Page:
in effect the closer I bring the secondary to the primary, the more current will be drawn from the primary (and the secondary connected to nothing, in my hand may even start to warm up as well!).

what Manor of sorcery is at play here?

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Manner of sorcery === Magnetic field lol

I still don't see too much of a problem here.

The further you go the less the mutual inductance, and again the equivalent circuit incorporates this factor.

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and so any AC Electro magnet is subject to "feedback", by any incidental device that may even cause its destruction?

edit, theres stil no answer provided yet!

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I think its that the primary coil normaly has current flowing according to its resitance and self attenuation from its own inductance. When the closed secondry is brought in the back emf in it as the polarity switches lasts long enough for its magnetic flux to induce a current in the primary in the same direction as the reversing current from the mains and this is a higher current than would normaly flow. This higher current would then induce a bigger flow in the secondry and the effect would cascade to the limits of the circuit.

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and so any AC Electro magnet is subject to "feedback"' date=' by any incidental device that may even cause its destruction?

edit, there`s stil no answer provided yet! [/quote']

If you subject an electrical device to an electric field (voltage), it will get damagded.

If you subject an electro magnetic device to magnetic fields it has the same effect - the magnetic vector potential will rise and have an effect analogous to electric current. I still see no sorcery at work )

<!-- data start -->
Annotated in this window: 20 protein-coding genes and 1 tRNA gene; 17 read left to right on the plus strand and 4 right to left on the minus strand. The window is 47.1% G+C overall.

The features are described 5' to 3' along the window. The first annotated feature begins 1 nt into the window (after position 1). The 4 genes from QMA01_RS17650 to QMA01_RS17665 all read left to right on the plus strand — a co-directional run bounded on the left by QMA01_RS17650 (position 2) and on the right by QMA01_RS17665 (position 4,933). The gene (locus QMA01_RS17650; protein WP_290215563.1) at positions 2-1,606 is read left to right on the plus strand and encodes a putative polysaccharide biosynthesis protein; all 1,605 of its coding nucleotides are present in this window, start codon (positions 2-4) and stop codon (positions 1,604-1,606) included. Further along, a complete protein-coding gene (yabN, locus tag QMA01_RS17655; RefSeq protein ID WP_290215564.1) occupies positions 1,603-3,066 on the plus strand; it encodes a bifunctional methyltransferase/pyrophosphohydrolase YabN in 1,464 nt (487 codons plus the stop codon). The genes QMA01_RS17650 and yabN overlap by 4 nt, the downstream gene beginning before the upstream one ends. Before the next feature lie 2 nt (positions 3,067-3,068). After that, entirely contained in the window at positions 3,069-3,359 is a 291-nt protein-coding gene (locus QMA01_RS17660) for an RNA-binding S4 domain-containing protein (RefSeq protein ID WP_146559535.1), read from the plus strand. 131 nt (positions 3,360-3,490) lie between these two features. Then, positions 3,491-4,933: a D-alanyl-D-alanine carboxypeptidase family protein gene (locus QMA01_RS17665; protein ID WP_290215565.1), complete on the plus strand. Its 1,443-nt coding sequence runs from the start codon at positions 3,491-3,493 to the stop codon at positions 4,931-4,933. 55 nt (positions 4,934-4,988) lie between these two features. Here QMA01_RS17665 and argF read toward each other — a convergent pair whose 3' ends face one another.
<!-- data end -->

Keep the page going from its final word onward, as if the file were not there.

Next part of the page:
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why then should it get hot if I bring the other half (the shorted secondary coil) near to it?

How does it "Know"? )

the amount of heat that's dissapated is a function of the coupling coefficient.

So if the secondary is across the room, coupling is infinitesimally small. The closer the secondary gets to the primary, the coeficient goes up

If you want the formula for "coupling coeficient" I'll give it to you.

PULKIT......there IS heating in the primary (with the secondary open), there's an AC voltage across the primary, the primary has an impedance that's a function frequency, thus current flows, thus heat is dissapated.

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PULKIT......there IS heating in the primary (with the secondary open), there's an AC voltage across the primary, the primary has an impedance that's a function frequency, thus current flows, thus heat is dissapated.

Do not disagree one bit.

Done calculations theoretically as well as seen it practically )